These are cross-correlated with various primary and secondary school standards.
- Invisible Invaders, Analyzing the Effects of Epidemics on Different Aspects of Society
Wednesday, March 17, 1999
Author(s) Alison Zimbalist, The New York Times Learning Network
Grades: 6-8, 9-12
Subjects: Global History, Health, Language Arts, Science
Overview of Lesson Plan: Students research various epidemics that have devastated the world population at different points in history, focusing on the historical events taking place during the times of the epidemics and the epidemics’ effects on these societies. Each student then imagines that he or she is living during the time of the outbreak of the epidemic researched in class and writes diary entries discussing how the epidemic is affecting his or her life and various aspects of society.
Review the Academic Content Standards related to this lesson.
- Nothing to Sneeze At
Creating Public Service Campaigns to Convey Information About Avian Flu
Tuesday, November 8, 2005
Author(s) Jennifer Rittner, The New York Times Learning Network
Bridget Anderson, The Bank Street College of Education in New York City
Grades: 6-8, 9-12
Subjects: Current Events, Health, Media Studies, Science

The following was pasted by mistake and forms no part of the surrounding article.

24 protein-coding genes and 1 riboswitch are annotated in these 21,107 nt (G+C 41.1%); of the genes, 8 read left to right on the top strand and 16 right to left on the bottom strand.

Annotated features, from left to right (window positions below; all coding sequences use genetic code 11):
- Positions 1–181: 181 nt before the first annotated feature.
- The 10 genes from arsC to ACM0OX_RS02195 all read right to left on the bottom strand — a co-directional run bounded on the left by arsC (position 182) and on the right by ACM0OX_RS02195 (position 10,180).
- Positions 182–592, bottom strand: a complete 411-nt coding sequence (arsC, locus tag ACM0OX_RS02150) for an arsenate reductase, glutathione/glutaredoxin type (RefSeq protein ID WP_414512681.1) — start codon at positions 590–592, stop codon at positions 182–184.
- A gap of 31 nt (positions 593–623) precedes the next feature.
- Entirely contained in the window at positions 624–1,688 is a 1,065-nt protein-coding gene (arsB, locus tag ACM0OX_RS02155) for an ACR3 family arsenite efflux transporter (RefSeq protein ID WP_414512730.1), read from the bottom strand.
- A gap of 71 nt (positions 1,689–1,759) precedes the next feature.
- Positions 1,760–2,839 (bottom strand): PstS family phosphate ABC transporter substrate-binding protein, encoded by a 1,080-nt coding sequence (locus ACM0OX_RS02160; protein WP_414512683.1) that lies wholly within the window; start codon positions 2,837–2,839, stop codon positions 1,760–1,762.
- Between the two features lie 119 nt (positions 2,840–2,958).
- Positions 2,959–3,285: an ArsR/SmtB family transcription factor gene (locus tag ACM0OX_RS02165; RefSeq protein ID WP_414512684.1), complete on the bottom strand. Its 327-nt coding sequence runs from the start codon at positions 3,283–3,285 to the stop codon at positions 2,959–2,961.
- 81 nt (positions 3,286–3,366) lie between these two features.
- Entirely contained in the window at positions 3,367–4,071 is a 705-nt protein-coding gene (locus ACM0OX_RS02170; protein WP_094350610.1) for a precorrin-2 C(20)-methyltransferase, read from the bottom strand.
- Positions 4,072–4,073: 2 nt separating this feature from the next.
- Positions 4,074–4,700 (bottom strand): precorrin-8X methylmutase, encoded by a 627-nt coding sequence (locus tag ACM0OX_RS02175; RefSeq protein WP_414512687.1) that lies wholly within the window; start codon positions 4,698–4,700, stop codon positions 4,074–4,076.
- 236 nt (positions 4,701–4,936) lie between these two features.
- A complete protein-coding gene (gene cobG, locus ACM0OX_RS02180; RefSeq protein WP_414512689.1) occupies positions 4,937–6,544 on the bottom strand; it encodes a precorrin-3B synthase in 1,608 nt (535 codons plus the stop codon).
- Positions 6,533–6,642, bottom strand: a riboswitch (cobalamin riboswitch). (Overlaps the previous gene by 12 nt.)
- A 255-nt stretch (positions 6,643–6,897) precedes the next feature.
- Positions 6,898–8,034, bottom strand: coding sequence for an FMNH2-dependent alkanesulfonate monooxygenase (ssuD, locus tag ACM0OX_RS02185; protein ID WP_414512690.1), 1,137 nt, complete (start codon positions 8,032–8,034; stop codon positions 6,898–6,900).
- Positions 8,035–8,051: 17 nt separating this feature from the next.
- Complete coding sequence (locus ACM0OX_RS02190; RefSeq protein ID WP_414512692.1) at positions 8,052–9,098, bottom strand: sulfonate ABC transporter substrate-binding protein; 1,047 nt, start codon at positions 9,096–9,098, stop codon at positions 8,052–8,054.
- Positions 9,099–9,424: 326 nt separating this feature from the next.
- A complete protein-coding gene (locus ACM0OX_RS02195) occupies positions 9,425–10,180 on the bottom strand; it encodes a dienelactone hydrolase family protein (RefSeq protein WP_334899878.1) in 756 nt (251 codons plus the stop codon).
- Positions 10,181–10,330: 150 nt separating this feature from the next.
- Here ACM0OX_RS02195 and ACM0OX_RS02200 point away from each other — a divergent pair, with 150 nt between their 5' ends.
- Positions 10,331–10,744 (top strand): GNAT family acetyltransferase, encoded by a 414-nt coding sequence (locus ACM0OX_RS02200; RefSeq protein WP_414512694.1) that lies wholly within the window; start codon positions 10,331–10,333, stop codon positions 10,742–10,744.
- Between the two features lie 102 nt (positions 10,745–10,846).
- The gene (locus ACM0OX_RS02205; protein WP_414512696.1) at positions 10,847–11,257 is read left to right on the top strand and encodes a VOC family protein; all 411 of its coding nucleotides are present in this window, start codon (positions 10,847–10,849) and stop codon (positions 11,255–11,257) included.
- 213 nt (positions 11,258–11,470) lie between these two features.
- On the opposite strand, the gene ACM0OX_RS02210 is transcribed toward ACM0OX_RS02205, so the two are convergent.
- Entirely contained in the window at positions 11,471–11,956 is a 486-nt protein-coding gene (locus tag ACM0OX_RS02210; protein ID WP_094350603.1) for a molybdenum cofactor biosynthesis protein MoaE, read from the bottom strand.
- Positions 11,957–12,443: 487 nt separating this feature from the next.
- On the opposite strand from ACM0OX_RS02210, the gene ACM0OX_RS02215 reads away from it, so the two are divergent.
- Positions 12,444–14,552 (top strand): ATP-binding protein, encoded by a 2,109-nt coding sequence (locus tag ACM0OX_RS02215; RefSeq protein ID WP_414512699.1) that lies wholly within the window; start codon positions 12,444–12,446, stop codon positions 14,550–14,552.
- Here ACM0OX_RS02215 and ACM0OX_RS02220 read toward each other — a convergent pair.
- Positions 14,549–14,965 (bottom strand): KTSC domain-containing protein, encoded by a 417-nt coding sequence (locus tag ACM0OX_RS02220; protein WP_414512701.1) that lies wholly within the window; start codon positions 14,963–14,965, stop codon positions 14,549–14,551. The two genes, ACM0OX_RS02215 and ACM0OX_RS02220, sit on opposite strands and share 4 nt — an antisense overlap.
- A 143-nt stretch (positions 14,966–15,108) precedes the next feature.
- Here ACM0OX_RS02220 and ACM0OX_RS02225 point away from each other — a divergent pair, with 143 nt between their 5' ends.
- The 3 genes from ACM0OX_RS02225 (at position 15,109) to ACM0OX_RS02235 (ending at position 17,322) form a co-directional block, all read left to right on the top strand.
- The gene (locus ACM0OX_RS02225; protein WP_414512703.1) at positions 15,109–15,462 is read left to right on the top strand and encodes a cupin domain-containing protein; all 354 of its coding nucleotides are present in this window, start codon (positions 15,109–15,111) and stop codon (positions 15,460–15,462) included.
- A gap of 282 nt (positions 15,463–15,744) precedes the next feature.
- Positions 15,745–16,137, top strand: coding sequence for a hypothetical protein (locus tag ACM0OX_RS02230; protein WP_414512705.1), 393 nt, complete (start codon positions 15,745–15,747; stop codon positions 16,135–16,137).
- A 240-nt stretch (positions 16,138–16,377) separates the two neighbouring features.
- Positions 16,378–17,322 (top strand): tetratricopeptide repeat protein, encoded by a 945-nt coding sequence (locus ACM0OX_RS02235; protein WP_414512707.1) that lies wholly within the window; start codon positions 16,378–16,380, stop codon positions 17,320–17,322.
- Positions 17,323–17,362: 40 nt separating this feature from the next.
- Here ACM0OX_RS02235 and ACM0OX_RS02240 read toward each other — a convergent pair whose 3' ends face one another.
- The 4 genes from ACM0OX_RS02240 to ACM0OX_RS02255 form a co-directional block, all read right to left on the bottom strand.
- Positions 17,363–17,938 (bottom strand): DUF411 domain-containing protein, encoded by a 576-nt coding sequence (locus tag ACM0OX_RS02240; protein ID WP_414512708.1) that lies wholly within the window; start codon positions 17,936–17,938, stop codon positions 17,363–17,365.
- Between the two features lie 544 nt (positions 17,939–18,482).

Overview of Lesson Plan: In this two-day lesson, students research and create public service campaigns to inform different populations in their community about avian flu, a current global health concern.
Looking for the History in Historical Fiction: An Epidemic for Reading
Can you imagine having to participate in an arranged marriage? What if your family had to escape from home and hide in a cellar? How would it feel to live in a country where your beliefs were not valued? Could you fathom having to leave your family as a child to go fight in a war against other kids your own age? These, and other true stories of the past, are explored in historical fiction. This lesson looks at the history in historical fiction and has the students research the facts.
From Theory to Practice
Throughout time, disease has played a role in the lives and deaths of people. For example, during the 1800s, there were a variety of diseases that found their way to this soil. Once here, diseases spread across the lands sparing no one. For example, white settlers were responsible for introducing several diseases to the Native American population. A disease of particular concern, cholera wiped out 50% of the Northern Cheyenne and killed many others along the wagon trails. Students could read facts like these in a textbook or in a nonfiction book. But, infectious diseases, illnesses, and epidemics can also be found throughout historical fiction. As Beck et al. state, “Teachers know that these novels focus a rich, human lens on a sometimes abstract topic. The stories and the lives of historical characters help readers see the details of everyday life that are not incorporated into textbooks.” Historical fiction presents a new perspective to the students.